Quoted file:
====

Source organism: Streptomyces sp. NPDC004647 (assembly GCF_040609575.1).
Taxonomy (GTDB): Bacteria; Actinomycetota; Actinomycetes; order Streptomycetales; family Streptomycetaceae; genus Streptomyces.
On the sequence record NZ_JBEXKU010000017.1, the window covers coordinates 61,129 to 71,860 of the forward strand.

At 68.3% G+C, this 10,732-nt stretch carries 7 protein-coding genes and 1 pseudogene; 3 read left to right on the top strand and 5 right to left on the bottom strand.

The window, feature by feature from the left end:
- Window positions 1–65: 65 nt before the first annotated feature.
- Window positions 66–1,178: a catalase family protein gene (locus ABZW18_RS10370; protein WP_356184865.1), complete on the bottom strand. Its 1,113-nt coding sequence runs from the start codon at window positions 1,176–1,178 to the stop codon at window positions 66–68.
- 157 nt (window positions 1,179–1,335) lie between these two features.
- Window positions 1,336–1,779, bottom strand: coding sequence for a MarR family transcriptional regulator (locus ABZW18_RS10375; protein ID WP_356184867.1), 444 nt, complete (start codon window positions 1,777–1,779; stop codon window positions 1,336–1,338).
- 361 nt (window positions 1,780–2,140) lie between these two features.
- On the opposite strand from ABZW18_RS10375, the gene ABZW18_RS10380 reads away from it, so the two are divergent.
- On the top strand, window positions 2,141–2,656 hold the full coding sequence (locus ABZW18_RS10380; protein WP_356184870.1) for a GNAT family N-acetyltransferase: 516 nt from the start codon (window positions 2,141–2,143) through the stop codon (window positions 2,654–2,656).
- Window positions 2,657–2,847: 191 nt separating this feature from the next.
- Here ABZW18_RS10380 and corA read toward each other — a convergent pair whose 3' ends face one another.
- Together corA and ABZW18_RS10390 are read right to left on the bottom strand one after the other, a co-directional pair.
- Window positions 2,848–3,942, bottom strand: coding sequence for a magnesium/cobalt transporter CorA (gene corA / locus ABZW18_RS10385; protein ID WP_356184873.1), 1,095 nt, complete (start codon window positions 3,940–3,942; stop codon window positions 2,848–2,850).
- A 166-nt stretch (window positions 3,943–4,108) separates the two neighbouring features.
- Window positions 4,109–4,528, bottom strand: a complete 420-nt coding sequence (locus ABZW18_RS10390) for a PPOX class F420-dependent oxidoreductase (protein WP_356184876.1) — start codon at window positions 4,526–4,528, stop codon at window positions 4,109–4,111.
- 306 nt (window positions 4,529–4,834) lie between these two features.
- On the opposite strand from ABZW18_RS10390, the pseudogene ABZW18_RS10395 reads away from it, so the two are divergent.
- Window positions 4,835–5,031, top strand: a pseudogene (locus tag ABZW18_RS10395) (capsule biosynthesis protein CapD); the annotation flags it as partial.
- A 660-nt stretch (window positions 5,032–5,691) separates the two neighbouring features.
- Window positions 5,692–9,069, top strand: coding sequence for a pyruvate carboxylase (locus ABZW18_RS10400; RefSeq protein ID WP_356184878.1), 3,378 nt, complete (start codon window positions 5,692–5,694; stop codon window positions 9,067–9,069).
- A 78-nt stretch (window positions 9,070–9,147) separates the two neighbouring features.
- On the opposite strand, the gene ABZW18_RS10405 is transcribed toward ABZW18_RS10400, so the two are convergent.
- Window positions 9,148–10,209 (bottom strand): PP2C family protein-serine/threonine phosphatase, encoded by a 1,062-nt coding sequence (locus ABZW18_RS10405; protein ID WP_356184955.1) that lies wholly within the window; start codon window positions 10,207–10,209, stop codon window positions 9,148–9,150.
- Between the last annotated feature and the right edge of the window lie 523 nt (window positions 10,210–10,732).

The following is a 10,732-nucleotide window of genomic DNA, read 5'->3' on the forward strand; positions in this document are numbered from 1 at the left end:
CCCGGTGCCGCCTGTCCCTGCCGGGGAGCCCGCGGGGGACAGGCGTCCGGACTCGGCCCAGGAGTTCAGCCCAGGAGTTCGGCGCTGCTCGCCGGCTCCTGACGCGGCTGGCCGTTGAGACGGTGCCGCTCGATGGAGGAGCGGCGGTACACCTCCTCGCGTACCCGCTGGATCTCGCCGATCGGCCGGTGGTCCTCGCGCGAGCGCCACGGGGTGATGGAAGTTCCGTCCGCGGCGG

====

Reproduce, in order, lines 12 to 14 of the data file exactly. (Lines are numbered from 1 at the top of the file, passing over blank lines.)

- On the top strand, window positions 2,141–2,656 hold the full coding sequence (locus ABZW18_RS10380; protein WP_356184870.1) for a GNAT family N-acetyltransferase: 516 nt from the start codon (window positions 2,141–2,143) through the stop codon (window positions 2,654–2,656).
- Window positions 2,657–2,847: 191 nt separating this feature from the next.
- Here ABZW18_RS10380 and corA read toward each other — a convergent pair whose 3' ends face one another.